While you can legally change the name of your business at any time, when you own a trucking or transportation brand, there are some additional things to consider beyond your business cards and branding. When you opened and registered your business, you were issued an MC number that is designed to make it easy to track your brand’s safety record, performance, and compliance. Any time you change something about your business or the way it works, you should also make sure that you make the necessary changes with any of the governing bodies that impact the trucking and transportation industry.
The United States Department of Transportation (DOT) established the Federal Motor Carrier Safety Administration (FMCSA) on January 1, 2000. This was in response to passage of the 1999 Motor Carrier Safety Improvement Act. Prior to the 1999 legislation, the FMCSA was one division of the Federal Highway Administration. The primary purpose of the FMCSA is to prevent injuries and fatalities caused by commercial drivers. It employs approximately 1,000 people and maintains its headquarters in Washington, D.C.
The New Entrant Safety Assurance Program covers both Canadian and United States-based trucking and carrier brands. This program outlines a path for the new entrants and organizations to be able to drive legally in the United States. Learning more about the New Entrant Safety Assurance Program can help you determine if your organization should be participating and what steps you should be taking.
Your business’s safety record plays a huge role in everything from the way customers see your business to the way you manage risk. Being able to tell where you stand at a glance can help you spot the early signs of trouble, or give you the peace of mind that comes from knowing you are on the right track. Your Company Snapshot is designed to do just that – to give you the details you need to understand where you stand and what you’re doing right (and what you can improve).
Regulations surrounding safety increase in complexity and number every year; any time a new regulation is introduced, the data needs to be collected and stored in a way that makes it accessible to authorized parties. Safety data, inspection details, and other information need to be stored in a secure, easy to access location. To accomplish this, the Federal Motor Carrier Safety Administration uses a variety of databases and systems – such as the MCMIS.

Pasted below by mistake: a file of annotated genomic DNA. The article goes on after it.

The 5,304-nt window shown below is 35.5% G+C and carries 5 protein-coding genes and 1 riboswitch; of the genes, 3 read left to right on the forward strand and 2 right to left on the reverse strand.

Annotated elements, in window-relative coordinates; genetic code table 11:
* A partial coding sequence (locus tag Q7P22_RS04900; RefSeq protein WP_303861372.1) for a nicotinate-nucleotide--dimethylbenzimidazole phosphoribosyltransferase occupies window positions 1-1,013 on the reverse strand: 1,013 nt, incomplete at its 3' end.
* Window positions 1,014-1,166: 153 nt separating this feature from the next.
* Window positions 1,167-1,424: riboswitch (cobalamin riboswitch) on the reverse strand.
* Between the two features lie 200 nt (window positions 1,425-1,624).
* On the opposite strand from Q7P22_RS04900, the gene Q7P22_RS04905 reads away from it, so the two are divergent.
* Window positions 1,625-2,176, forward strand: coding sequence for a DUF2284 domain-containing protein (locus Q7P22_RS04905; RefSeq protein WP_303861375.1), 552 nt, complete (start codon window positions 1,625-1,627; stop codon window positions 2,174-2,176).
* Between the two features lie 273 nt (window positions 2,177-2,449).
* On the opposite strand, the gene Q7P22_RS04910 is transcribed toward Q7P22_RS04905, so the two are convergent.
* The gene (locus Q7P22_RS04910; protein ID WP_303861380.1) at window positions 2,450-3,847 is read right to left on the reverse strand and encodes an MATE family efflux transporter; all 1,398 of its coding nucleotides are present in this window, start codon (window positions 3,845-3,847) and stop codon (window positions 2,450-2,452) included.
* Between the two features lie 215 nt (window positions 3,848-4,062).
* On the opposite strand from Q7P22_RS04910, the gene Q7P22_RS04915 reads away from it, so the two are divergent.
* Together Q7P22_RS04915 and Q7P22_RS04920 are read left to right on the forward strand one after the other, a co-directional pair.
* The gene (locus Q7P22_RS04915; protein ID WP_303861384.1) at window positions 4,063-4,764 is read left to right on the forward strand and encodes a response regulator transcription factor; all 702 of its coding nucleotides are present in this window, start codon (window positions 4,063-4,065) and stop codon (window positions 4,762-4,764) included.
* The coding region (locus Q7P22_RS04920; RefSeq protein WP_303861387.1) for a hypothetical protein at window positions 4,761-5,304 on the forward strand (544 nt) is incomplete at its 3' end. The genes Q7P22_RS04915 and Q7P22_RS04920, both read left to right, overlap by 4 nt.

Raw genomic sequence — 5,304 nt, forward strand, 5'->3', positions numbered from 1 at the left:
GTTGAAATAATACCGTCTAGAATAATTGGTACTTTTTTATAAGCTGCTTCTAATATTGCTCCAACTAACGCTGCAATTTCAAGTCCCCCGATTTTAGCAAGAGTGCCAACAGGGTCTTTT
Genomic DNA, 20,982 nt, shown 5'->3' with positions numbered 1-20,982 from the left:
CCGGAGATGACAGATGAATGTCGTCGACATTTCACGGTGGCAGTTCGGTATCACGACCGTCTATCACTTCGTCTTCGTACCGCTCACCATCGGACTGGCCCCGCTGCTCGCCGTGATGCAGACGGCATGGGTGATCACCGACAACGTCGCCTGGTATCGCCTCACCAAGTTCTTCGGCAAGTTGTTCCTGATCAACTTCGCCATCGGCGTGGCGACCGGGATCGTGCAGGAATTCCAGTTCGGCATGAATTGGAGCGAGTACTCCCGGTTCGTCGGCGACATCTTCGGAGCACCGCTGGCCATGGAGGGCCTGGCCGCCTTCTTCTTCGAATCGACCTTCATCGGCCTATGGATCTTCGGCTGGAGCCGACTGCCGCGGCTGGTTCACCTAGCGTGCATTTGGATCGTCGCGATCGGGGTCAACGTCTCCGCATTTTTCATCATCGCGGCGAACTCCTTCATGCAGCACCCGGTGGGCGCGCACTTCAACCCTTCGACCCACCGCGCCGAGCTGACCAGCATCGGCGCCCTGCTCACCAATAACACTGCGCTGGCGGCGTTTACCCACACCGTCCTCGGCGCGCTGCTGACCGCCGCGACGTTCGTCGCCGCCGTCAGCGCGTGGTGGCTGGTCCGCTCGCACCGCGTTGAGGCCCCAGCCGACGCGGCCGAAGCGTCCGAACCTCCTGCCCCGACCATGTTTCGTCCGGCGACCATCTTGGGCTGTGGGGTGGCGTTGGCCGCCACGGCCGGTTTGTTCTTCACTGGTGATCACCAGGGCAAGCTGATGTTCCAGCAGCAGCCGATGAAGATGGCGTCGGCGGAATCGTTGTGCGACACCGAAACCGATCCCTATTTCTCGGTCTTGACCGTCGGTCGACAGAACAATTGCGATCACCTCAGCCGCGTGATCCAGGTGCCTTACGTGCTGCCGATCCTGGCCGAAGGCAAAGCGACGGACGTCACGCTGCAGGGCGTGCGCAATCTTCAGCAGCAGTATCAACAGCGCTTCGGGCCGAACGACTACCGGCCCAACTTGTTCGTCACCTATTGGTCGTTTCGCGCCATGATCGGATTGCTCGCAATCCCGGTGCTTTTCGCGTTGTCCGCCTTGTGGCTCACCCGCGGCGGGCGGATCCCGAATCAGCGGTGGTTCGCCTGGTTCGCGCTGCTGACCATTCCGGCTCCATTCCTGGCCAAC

Your state driver’s licensing agency (SDLA) must know how you intend to use your commercial driver’s license to ensure you meet the requirements for medical certification. The information below will help you to make the correct determination of which category of CMV operation you fall into.
The Federal Motor Carrier Safety Administration (FMCSA) maintains a company safety profile on all motor carriers. The public can access much of the information contained in the company safety profile through a program called MCMIS Data Dissemination Program. Additionally, every motor carrier can request its own records. The FMCSA charges a fee to access a company safety profile regardless of who requests it.
Controlled substances and alcohol is just one of seven areas that the Federal Motor Carrier Safety Administration (FMCSA) monitors with its Behavior Analysis and Safety Improvement Category (BASIC) program. Like the other six categories, the FMCSA assigns commercial drivers a percentile rank based on their performance when compared to other drivers with a similar number of safety violations.
As part of its requirements for the Driver Fitness portion of its Behavioral Analysis and Safety Improvement Categories (BASIC) program, the Federal Motor Carrier Safety Administration (FMCSA) requires drivers to undergo a medical examination to prove fitness for duty. Drivers must then present a copy of the medical certificate to the State Driver License Agency (SDLA) in the state where they received their commercial driver’s license (CDL).
One of the most basic questions of new commercial drivers is whether they need to operate under the authority of the Federal Motor Carrier Safety Administration (FMCSA). The answer to this question depends on whether you or your employer meet certain criteria established by the FMCSA. So – are you subject to FMCSA safety regulations?